Economic analysis of endovascular repair versus surveillance for patients with small abdominal aortic aneurysms.
BACKGROUND: The Positive Impact of EndoVascular Options for Treating Aneurysms Early (PIVOTAL) trial enrolled individuals with small (4.0- to 5.0-cm diameter) abdominal aortic aneurysms (AAA) and reported no difference in rupture or aneurysm-related death for patients who received early endovascular repair (EVAR) vs surveillance with serial imaging studies. We evaluated resource use, medical cost, and quality of life outcomes associated with the PIVOTAL treatment strategies. METHODS: This prospective economic and quality of life study was conducted within a randomized trial, with PIVOTAL sites participating in the quality of life (n = 67) and economic (n = 63) studies. The PIVOTAL trial randomized 728 patients (366 early EVAR and 362 surveillance). We used information from 701 quality of life (351 early EVAR and 350 surveillance) and 614 economic (314 early EVAR and 300 surveillance) study participants enrolled in the PIVOTAL trial. The main outcome measures were total medical costs and the aneurysm repair rate at 48 months. RESULTS: After 6 months, the rate of aneurysm repair was 96 vs 10 per 100 patients in the early EVAR and surveillance groups, respectively (difference, 86; 95% confidence interval [CI], 82-90; P < .0001), and total medical costs were greater in the early EVAR group ($33,471 vs $5520; difference, $27,951; 95% CI, $25,156-$30,746; P < .0001). In months 7 through 48, however, the rate of aneurysm repair was 54 per 100 patients in the surveillance group, and total medical costs were higher for patients in the surveillance vs the early EVAR group ($40,592 vs $15,197; difference, $25,394; 95% CI, $15,184-$35,605; P < .0001). At 48 months' follow-up, early EVAR patients had greater cumulative use of AAA repair (97 vs 64 per 100 patients; difference, 34; 95% CI, 21-46; P < .0001), but there was no difference in total medical costs ($48,669 vs $46,112; difference, $2557; 95% CI, -$8043 to $13,156; P = .64). After discounting at 3% per annum, total medical costs for early EVAR and surveillance patients remained similar ($47,765 vs $43,532; difference, 4232; 95% CI, -$5561 to $14,025; P = .40). There were no treatment-related differences in quality of life at 24 months. CONCLUSIONS: A treatment strategy involving early repair of smaller AAA with EVAR is associated with no difference in total medical costs at 48 months vs surveillance with serial imaging studies. Longer follow-up is required to determine whether the late medical cost increases observed for surveillance will persist beyond 48 months.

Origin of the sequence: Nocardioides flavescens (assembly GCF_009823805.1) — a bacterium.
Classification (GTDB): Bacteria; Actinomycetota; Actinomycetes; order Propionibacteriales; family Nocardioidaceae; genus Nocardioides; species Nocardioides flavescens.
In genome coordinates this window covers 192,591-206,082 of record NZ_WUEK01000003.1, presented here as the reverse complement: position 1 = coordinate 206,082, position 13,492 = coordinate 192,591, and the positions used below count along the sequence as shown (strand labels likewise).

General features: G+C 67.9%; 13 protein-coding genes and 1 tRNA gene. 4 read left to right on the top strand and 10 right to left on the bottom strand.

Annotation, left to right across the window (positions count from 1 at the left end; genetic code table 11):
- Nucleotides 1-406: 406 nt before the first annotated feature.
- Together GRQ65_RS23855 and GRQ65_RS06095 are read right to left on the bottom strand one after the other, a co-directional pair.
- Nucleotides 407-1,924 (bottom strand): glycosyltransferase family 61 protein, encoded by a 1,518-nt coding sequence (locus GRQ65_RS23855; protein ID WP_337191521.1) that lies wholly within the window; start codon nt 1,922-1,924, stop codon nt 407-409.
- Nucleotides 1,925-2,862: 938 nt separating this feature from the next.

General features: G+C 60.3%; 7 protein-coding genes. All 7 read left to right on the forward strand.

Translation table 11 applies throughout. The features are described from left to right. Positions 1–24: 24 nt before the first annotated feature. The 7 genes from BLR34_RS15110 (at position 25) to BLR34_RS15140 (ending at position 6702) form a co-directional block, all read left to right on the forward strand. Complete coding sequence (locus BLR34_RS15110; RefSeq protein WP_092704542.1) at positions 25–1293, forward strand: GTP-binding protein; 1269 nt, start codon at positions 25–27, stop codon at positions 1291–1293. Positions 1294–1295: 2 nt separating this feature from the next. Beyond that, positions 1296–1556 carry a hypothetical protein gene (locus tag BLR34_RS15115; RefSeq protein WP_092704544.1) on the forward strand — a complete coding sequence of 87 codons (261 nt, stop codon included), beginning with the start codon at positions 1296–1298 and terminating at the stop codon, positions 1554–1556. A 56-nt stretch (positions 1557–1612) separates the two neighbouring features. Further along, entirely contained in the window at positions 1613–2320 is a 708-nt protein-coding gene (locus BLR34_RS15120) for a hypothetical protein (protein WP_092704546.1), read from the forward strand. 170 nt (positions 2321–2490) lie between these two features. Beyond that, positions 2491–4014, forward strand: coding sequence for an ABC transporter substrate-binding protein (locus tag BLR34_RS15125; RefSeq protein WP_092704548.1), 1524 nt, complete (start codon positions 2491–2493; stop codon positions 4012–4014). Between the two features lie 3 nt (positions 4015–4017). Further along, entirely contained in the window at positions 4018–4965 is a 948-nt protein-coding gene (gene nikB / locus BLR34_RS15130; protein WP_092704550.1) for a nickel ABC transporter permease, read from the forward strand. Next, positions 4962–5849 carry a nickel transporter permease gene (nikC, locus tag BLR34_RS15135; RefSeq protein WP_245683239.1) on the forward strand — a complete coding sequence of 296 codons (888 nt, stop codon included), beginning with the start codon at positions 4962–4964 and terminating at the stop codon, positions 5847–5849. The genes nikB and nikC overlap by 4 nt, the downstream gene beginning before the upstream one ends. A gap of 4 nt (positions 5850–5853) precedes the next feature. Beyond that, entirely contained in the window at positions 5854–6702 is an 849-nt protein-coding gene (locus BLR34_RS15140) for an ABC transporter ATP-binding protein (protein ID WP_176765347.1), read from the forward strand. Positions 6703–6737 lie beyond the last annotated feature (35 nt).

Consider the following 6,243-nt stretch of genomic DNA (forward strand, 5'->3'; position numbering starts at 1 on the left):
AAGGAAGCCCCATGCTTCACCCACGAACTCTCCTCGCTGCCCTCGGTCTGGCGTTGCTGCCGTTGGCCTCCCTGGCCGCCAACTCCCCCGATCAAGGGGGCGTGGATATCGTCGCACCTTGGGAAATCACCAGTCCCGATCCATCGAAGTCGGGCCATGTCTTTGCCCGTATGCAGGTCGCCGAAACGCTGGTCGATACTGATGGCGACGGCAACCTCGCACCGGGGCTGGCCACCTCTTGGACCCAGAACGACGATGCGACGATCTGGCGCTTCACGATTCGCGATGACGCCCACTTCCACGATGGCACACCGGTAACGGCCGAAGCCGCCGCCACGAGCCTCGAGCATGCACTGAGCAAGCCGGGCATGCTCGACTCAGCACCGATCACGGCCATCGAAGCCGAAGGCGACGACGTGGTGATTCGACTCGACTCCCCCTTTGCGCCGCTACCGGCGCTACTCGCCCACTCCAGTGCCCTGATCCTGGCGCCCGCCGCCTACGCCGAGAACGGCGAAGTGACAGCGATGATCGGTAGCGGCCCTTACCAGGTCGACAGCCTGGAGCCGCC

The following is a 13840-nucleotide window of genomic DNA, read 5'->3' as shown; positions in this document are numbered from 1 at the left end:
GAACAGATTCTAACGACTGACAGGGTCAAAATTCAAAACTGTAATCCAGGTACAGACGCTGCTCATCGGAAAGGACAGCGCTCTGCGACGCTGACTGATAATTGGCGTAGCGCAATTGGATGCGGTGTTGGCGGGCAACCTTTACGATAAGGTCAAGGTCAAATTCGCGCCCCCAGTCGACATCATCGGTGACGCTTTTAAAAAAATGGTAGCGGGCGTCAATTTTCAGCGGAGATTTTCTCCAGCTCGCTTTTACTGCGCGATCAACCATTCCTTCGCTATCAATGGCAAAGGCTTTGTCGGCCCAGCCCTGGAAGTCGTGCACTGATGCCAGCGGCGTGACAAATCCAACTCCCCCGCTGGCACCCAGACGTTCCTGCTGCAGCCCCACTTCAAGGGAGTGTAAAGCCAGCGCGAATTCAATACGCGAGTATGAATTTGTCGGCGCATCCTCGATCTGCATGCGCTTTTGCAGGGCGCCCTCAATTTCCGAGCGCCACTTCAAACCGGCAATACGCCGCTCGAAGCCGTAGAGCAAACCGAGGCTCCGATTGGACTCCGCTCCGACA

Eisenstein, EL; Davidson-Ray, L; Edwards, R; Anstrom, KJ; Ouriel, K
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